hill, Nineteenth Michigan on our right, with my left refused. The enemy soon opened on us with a battery and with a very accurate aim. I put the men down flat on side of the hill and suffered but little loss, but the heat and want of water caused great suffering to the men. We threw up some works here, and were relieved about 4 p. m. by the Fourteenth Army Corps, and moved to the right and here went into camp. July 4, moved two miles to the right and here went into camp. July 4, moved two miles to the right, threw up light works, and went into camp at night. On July 6 moved to this point, three miles from Chattahoochee River, and went into camp, where we have remained to this time.
Where all have done their duty it would be invidious to make distinction. I wish to return to Lieutenant-Colonel Crane my thanks for the invaluable assistance he has rendered me in this campaign, for to express my high regards for him as officer; and I also return my thanks to my staff and line officers generally for their efficiency and good conduct and bravery; and to the men no praise can be too high for the bravery and patient,uncomplaining endurance they show in this almost unparalleled campaign. The musical corps of my command deserve great credit for their conduct in the field, carrying off not only the dead and wounded of my regiment, but from other commands near them, and always being up with the command when wanted, exposing themselves to fire like soldiers in the ranks. Appended is a full list* of the killed, wounded and missing of my command since my last report.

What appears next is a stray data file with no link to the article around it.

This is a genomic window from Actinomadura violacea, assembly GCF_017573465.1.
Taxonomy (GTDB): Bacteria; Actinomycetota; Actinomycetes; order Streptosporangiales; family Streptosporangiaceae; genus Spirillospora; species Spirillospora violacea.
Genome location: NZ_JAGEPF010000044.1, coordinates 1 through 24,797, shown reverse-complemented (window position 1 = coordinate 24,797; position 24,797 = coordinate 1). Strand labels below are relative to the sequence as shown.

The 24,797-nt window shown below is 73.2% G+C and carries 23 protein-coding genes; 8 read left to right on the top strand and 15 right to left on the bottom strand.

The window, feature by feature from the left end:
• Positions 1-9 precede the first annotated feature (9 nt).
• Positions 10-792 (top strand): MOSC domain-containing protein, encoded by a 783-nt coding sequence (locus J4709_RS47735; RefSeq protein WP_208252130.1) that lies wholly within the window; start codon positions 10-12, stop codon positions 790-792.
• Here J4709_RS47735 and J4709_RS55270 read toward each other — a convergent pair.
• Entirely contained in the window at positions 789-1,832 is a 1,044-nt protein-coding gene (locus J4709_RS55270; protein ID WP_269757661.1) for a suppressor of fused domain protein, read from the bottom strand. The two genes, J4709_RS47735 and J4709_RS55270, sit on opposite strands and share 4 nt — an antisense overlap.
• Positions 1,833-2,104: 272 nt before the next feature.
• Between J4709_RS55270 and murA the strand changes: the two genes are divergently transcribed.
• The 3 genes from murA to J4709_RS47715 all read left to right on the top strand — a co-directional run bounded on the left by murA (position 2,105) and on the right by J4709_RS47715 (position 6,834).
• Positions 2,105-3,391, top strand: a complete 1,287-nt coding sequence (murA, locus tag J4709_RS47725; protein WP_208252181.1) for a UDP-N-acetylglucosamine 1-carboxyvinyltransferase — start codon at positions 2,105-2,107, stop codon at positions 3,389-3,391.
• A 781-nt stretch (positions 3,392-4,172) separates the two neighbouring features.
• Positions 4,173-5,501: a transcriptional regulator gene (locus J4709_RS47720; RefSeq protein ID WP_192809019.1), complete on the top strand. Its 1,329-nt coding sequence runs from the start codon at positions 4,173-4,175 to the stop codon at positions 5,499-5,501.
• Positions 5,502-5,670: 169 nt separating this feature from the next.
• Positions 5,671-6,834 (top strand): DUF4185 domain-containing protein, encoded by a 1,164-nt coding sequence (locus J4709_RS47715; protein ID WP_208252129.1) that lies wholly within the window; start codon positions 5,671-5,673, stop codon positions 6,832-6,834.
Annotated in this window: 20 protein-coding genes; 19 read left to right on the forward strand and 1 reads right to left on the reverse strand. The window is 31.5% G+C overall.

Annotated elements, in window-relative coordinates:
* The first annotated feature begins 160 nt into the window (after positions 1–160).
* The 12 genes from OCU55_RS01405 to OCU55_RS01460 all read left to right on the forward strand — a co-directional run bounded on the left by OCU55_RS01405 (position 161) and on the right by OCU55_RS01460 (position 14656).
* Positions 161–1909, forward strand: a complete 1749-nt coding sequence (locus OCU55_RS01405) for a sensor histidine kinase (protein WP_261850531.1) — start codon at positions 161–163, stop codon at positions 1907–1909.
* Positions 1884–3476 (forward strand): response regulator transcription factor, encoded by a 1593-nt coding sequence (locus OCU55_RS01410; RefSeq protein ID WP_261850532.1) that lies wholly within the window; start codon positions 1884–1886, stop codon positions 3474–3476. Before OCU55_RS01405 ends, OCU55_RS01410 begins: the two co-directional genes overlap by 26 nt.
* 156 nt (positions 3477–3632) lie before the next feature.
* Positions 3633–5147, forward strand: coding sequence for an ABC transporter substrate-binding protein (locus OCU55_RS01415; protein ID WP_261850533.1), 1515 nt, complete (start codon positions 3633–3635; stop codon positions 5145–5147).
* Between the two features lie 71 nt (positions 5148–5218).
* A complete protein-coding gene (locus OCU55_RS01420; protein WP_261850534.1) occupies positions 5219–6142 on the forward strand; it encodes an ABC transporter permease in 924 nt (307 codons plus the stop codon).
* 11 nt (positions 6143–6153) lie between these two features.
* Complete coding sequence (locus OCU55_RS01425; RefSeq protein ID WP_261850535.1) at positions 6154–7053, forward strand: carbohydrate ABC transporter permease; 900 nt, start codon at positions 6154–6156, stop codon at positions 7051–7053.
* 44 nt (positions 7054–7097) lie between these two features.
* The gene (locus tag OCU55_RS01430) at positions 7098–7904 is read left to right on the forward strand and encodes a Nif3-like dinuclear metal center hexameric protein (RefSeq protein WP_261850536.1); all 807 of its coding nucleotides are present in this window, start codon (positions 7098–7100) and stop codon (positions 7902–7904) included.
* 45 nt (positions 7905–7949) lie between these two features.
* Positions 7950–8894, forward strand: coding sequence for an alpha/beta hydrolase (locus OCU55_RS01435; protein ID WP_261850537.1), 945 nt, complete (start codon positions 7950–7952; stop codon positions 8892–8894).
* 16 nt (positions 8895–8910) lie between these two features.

J. P. BAIRD,
Colonel Eighty-fifth Indiana Infantry.
Lieutenant F. C. CRAWFORD,
A. A. A. G., 2nd Brigadier, 3rd Div., 20th Army Corps.
Report of Lieutenant Colonel Alexander B. Crane, Eighty-fifth Indiana Infantry, of operations July 17-27.
SIR: I report herein the actions and casualties of the Eighty-fifth Regiment Indiana Infantry from July 27, 1864.
The regiment broke camp July 17, 1864, on the north side of the Chattahoochee, and, with the brigade, moved over the river at Pace's Ferry, and camped about 11 p. m. that night in mass, through woods, moving slowly until about 7 p. m., when deployed to right of Nineteenth Michigan, and retired from it in a thick wood and camped in line of battle. July 19, remained here all day under orders to march. July 20, had orders to march at daybreak, but moved with brigade about 7 a. m., with 278 enlisted men and 16 field, staff, and line officers for field service, through woods slowly and upon different routes until 10.30 a. m., when the whole division was massed in a corn-field near Peach Tree Creek. About 12 m. the brigade was moved to right and formed in like to right of Third Brigade under a sharp skirmish fire. The Eighty-fifth was formed